1722m - Tripoli’s café culture is smaller than Beirut’s. It still...
Tripolitan Cookies and Taqa Bars Conquer Lebanon
That Tripoli is the home of many an amazing sweetsmaker is widely known. Lebanon’s second largest city is slowly becoming famous for being the home of the country’s first wheat-free bakery, Bread Basket Square.
Behind the success is a passionate, determined and happy-go-lucky entrepreneur, Soumaya Merhi, who after living in Montreal for eight years came back to kick-start the bakery her father had built.
“He had built the oven and I brought the concept, did sell the idea, took on the marketing,” she explains and readily admits that it took her two years to figure out what she was doing after jumping in.
The bookshelf behind her desk is filled with titles such as The World of Organic Agriculture, David Woolfe’s Superfoods and From Akkar to Amel – Lebanon’s Slow Food Trail. They sum up her philosophy quite well and her rigour in choosing – or even growing – her own ingredients. The price for her audacity and firm belief in food health was that some people started to take note of the woman from Tripoli, selling cookies.
Backed by four partners who invested in the project and with the Bou Khalil Centre offering a place to bake in its Bahsas location in Tripoli, Mehri started to create a range of cookies that are outstanding as much as they are addictive.
Bread Basket Square prides itself for being wheat-free. While a gluten free item will always be wheat free, a wheat free item may not always be gluten free. Wheat is used in a variety of products, but its use as flour for bread and baked goods is the most prevalent. One of the key reasons why wheat is best suited for bread making in comparison to other grains is its high gluten content.
Gluten is what gives yeast based dough its elasticity. One of the most heavily consumed proteins on earth, it is created when two molecules, glutenin and gliadin, come into contact and form a bond. Besides in wheat, gluten is commonly found in rye, barley and some oats. Worldwide, gluten intolerance (celiac disease) is steadily increasing; 1% of Americans alone are suffering from it.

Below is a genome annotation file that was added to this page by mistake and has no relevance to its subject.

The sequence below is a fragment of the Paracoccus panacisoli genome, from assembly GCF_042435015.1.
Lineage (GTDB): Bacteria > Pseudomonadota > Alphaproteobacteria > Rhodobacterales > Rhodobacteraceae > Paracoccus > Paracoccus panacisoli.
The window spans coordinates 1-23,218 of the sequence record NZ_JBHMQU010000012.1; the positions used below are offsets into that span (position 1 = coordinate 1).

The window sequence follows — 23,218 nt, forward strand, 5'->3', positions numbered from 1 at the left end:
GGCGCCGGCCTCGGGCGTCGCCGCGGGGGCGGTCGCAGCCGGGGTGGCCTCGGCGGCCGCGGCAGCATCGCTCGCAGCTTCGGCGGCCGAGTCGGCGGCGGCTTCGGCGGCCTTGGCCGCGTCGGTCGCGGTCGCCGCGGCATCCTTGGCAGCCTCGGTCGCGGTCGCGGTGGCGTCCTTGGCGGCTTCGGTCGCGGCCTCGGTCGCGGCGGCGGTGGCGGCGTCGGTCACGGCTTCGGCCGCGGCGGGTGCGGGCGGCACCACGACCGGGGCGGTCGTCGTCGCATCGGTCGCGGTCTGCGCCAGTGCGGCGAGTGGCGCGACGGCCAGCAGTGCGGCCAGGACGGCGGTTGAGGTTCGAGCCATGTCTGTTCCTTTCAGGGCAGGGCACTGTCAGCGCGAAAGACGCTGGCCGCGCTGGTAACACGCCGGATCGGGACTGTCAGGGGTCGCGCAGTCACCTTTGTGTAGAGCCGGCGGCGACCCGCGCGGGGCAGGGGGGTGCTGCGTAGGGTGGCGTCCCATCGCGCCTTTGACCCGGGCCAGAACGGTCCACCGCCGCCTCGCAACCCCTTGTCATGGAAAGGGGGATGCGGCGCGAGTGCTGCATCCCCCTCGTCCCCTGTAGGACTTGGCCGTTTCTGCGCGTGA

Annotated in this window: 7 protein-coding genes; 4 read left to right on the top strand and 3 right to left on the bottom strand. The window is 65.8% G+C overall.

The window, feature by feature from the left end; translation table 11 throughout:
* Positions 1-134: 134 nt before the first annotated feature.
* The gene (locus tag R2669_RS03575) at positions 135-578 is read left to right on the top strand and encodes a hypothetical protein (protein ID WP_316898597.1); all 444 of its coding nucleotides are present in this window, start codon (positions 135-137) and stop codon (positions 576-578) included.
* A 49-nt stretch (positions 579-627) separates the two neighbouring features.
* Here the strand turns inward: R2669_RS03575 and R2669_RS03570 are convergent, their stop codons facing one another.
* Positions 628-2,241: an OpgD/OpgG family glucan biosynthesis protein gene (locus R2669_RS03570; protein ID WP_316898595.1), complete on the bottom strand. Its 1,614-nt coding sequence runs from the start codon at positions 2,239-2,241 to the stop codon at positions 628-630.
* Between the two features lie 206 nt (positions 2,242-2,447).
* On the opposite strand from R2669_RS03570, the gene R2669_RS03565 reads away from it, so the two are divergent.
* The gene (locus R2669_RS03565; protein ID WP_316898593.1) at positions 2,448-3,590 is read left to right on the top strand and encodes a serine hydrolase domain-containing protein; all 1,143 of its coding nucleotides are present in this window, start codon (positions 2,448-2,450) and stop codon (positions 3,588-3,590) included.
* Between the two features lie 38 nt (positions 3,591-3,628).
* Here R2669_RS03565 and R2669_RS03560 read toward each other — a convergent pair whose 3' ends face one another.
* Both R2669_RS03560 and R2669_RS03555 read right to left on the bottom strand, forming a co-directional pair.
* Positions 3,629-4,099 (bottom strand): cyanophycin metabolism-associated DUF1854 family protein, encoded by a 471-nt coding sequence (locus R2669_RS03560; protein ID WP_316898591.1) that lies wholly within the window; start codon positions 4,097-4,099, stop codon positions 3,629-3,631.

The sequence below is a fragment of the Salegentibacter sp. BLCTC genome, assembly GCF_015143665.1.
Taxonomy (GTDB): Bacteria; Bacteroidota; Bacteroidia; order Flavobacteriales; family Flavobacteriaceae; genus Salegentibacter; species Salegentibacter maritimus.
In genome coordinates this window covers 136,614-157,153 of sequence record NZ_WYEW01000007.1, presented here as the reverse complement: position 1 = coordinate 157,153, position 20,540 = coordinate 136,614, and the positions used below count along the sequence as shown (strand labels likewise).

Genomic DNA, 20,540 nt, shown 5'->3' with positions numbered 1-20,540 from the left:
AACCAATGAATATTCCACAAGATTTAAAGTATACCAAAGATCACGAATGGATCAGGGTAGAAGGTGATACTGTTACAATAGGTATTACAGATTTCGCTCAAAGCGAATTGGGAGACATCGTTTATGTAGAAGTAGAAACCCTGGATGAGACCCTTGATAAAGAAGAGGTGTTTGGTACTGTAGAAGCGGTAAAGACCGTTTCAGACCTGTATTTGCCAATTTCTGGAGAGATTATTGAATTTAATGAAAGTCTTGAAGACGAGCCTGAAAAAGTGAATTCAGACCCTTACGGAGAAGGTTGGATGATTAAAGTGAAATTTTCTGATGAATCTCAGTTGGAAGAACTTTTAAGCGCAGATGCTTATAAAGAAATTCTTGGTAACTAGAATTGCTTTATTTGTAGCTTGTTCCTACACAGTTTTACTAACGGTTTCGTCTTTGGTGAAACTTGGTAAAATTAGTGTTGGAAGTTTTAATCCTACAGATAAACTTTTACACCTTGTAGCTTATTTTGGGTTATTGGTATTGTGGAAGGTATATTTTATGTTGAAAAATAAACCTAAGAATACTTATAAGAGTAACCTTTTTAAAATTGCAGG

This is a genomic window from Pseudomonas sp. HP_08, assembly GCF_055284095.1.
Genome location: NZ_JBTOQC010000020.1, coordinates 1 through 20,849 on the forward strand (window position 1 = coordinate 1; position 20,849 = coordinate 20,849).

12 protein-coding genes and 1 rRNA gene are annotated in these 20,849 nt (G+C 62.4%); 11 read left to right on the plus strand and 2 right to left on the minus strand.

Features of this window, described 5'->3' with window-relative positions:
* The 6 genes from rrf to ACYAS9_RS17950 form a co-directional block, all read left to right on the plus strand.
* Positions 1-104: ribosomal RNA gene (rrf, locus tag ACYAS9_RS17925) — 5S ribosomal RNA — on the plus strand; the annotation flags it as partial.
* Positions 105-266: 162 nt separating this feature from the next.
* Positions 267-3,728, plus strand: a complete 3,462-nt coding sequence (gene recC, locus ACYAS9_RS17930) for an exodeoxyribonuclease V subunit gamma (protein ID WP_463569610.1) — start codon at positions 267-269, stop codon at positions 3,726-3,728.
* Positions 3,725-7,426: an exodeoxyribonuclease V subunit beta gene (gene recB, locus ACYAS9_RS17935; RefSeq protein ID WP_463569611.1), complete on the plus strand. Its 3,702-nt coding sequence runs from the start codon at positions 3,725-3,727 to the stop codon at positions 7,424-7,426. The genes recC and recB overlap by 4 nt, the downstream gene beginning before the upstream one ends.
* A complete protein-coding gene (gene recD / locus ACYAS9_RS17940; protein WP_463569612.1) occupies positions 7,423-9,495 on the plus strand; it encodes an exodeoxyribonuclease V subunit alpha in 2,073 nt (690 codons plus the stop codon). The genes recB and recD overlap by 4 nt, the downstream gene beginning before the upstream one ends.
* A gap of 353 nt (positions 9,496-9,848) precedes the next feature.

Among the grains Merhi is using are rye and oats, which grow in colder climes and are therefore imported from Germany and spelt, which farmers in Syr el Donnieh have been growing successfully.
“I’m a big advocate of healthy food and wholesome ingredients and refuse GMOs and any manipulation of food, which really is what makes food sane or hazardous. I rather support the revival of other crops,” Merhi argues.
She added that in many areas, the food diversity was dwindling, which often had negative effects for local agriculture. Hence her efforts to grow spelt on a small scale in Syr el Donnieh. “It was our first harvest and spelt is high in protein.”
Merhi is also a strong supporter of reviving traditional diets, which still prevail in villages but not in the cities and tend to be more diverse and include more chickpeas and lentils. She is proud to be the first bakery to use pure coconut oil, instead of sunflower or palm oil.
Initially, Bread Basket Square started out with bread. It still sells square-shaped Arabic Rye Bread and fresh buns but has added a range of salty and sweet items, such as Oat Kaak Thyme and Oat Kaak Sesame to the product list.
Selling like hot cakes are the Oat Dark Chocolate Vermicel Cookies although the Oat Orange Cookies, a tribute to Tripoli’s once abundant orange trees, and the various Maamoul cookies pair fabulously well with a good cup of tea/coffee. With her modern take on Maamoul, Mehri has turned traditional pastry into an everyday cookie. So far, there are Oat Date Maamoul Square, Oat Maamoul Walnut Square, Oat Pistacchio Maamoul Square, Oat Mixed Maamoul Square to savour. At the back of every paper package is the Bread Basket story in English and Arabic – the Arabic write-up is in Tripolitan, a nod to her hometown.
Inspired by the now legendary Clif Bar, Merhi has also successfully launched the Taqa Bar (taqa means energy in Arabic), Lebanon’s first energy bar. After initially selling her trademark square Arabic bread and then also her cookies at Souk el Tayeb, Bread Basket Square expanded to health shops between Tripoli and Tyre, and some supermarkets. Merhi who has also garnered a few corporate clients and is working hard on broadening her distribution has her goal set on selling her Northern delights in every Lebanese supermarket.
“It’s coming along nicely!” the young entrepreneur said, about to commence her second year. “I’m proud to have been able to prove that a woman from Tripoli and her cookies could indeed conquer Lebanon!” In the process, she has also been able to get to know her country through her sales trips, taking her up to Aley, all across Beirut and along the Lebanese coastline.
When she’s able to get a break, Merhi loves being outdoors. She’s started rock climbing and loves being in Tannourine, trying routes there. She also enjoys hiking, notably along the Lebanon Mountain Trail (LMT). Mina, Tripoli’s port district is her favourite part of her hometown and she is excited about the fact that there are some new initiatives and venues opening up, notably Rassif and Beit el Nessim. “Tripoli is a city that’s challenging but that I love,” she maintains. “It’s nice to see people coming back to Tripoli.”